If you want to learn stand-up comedy writing, comedy screenplays, solo shows, or sitcom writing Joe’s book isn’t for you. Sure, the mechanics of laughter are the same, but with those different genres I just mentioned there are other things you need to learn.
You will learn every facet of producing material for late-night, which not only includes monologue jokes, desk pieces, etc but sketch comedy too. So if sketch comedy is your thing, then you can certainly learn a lot about how to write sketch comedy from this masterful book.
I mentioned earlier about being in post-production on my first screenplay. While I wrote that script before I bought Joe’s book, the techniques I have learned so far and will learn once I finish the book will help me on my next screenplay. The skills you learn are absolutely transferable, whether stand-up comedy is your ultimate goal or screenplays. The skills from this book can help you edit and hone your comedy in both stand-up and script writing.
In case you’re wondering, I do not know Joe and I gain nothing from writing this lengthy testimonial. I refer to him by first name, because of the experience I have had in reading this book so far. It has made me feel like I am getting a personal tutorial. So I feel I can refer to him by his first name, even though I have never met him.
Buy this book. More importantly, read and implement its lessons.
Do not let the title make you think that this book is only for writing for Late Night TV, this book is full of universal techniques for crafting and improving jokes. Many comedy writing books are all about self referential comedy, teaching only about how to find the humor in one's own life. This book, coming from a more topical perspective, helps to find humor in the world around you. That unique trait makes this book stand alone in the field of comedy writing instruction. Whether you are a comedy rookie or a more experienced joke teller, Joe has something to offer you.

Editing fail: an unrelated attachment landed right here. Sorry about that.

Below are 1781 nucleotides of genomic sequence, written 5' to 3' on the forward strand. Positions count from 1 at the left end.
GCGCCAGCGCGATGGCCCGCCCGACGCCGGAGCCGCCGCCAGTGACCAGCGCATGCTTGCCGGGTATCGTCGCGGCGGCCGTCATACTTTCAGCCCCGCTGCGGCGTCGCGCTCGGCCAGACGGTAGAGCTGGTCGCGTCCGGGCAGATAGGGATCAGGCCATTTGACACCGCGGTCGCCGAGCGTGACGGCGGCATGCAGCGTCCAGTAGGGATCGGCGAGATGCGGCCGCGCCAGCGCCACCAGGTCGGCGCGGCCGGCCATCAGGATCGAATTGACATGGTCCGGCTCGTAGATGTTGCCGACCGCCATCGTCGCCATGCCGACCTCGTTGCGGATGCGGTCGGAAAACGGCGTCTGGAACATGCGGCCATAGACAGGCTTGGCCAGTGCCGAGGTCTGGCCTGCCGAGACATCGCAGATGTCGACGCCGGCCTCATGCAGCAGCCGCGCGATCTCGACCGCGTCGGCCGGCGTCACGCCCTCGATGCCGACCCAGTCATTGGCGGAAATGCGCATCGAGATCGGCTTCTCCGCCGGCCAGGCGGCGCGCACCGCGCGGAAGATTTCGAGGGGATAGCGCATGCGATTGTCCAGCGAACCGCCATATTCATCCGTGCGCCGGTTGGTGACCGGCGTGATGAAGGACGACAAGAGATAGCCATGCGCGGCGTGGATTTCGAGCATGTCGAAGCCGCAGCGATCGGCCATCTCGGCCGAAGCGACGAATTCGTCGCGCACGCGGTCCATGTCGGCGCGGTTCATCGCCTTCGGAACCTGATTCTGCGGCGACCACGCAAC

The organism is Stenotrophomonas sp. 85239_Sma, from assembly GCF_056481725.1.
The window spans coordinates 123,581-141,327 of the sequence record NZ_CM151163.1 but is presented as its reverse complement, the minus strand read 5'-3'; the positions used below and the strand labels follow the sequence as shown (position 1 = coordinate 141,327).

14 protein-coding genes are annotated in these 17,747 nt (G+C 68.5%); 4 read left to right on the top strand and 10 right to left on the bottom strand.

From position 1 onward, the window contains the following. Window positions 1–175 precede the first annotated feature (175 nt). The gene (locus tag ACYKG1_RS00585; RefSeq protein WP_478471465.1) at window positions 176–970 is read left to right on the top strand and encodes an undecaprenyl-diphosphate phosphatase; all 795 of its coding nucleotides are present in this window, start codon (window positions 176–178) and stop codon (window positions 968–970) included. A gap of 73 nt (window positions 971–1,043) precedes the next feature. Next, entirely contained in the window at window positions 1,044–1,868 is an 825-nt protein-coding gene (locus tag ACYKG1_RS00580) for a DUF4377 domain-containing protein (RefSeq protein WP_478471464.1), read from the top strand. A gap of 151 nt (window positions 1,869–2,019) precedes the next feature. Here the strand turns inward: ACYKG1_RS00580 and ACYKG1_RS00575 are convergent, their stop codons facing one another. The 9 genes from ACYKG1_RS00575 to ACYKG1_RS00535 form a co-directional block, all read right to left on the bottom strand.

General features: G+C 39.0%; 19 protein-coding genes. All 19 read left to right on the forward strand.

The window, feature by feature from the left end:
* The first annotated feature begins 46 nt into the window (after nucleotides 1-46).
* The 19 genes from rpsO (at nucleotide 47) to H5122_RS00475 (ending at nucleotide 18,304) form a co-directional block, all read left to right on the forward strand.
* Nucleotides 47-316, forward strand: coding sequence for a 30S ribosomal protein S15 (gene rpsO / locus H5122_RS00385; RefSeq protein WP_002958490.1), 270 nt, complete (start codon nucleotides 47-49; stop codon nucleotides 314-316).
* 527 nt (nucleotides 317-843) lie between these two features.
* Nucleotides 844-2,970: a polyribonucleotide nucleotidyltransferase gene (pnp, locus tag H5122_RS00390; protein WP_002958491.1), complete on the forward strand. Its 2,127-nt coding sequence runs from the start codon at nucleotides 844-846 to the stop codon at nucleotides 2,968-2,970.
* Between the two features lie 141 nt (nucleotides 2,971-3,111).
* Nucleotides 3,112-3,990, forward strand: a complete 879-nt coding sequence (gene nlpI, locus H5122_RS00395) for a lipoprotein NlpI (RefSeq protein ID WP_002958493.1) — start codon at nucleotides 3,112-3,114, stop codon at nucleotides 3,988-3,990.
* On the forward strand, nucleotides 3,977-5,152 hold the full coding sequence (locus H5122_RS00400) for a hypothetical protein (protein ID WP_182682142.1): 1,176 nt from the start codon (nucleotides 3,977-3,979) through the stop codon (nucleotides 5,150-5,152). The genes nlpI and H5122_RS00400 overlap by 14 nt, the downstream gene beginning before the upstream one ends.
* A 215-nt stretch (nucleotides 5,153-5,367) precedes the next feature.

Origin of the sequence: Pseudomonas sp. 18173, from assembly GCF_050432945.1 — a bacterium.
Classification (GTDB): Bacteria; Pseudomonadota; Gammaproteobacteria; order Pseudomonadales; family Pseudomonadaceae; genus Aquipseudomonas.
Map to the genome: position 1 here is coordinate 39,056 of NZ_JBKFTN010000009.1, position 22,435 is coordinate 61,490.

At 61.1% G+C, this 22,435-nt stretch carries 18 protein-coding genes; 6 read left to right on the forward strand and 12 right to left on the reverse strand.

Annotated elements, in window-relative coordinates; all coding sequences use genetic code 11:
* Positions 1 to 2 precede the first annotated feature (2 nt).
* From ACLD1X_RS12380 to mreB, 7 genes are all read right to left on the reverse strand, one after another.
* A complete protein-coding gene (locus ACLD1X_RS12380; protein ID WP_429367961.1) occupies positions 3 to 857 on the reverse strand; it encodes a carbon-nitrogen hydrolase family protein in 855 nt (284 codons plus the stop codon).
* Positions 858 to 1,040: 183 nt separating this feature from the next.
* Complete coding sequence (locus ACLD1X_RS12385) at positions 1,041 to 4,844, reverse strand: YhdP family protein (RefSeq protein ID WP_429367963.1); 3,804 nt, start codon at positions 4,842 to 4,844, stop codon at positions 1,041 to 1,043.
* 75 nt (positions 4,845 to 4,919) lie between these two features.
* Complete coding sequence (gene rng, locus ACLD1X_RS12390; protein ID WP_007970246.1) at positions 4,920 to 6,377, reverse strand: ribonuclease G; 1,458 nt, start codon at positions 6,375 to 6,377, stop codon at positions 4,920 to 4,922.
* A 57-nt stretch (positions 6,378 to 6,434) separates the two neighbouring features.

Plus, I've met Joe a few times and he is a hell of a nice guy which is all the more reason to want to give him your money.
If Joe writes another book only on monologue jokes, I would buy it!
It used to be only Johnny Carson.
Now TV has more late-night comedy shows than shows about cake.
I'm Wayne Kline and like Joe, I've worked on Letterman and In Living Color and once was lucky enough to have Joe as the co-head writer on Leno.
As you might expect from a double Harvard grad, Joe knows his stuff.
He explains it well.
Joe gives some cool creative tips.
I like his 6 "Punch Line Makers," divergent thinking strategies of use for cranking out monologues or any kind of humor. Sitcoms. Screenplays. Drunk wedding toasts.
Joe also breaks down in detail that comedy parts of late night shows I lumped into the category "non-monologue."
The appendix is interesting too. Joe gives his backstage take on Jay vs Dave, turning the tide with help from Hugh Grant and his back seat romance, And of course OJ Simpson. Find out the one sketch that bombed.
If you want a job in late-night TV and aren't currently related by blood to a host, this is the book for you.
Top reviews from other countries
It is a great book, perhaps the slight drawback is that all the references are to US shows but as long as you have seen some US shows, like Letterman or The Tonight Show then you'll understand the formats that Joe talks about.
If you want to get a job writing TV comedy then I would highly recommend this book. Along with Sally Holloway's Easy Guide to Joke Writing, I think this is one of the very best books I've read about writing comedy.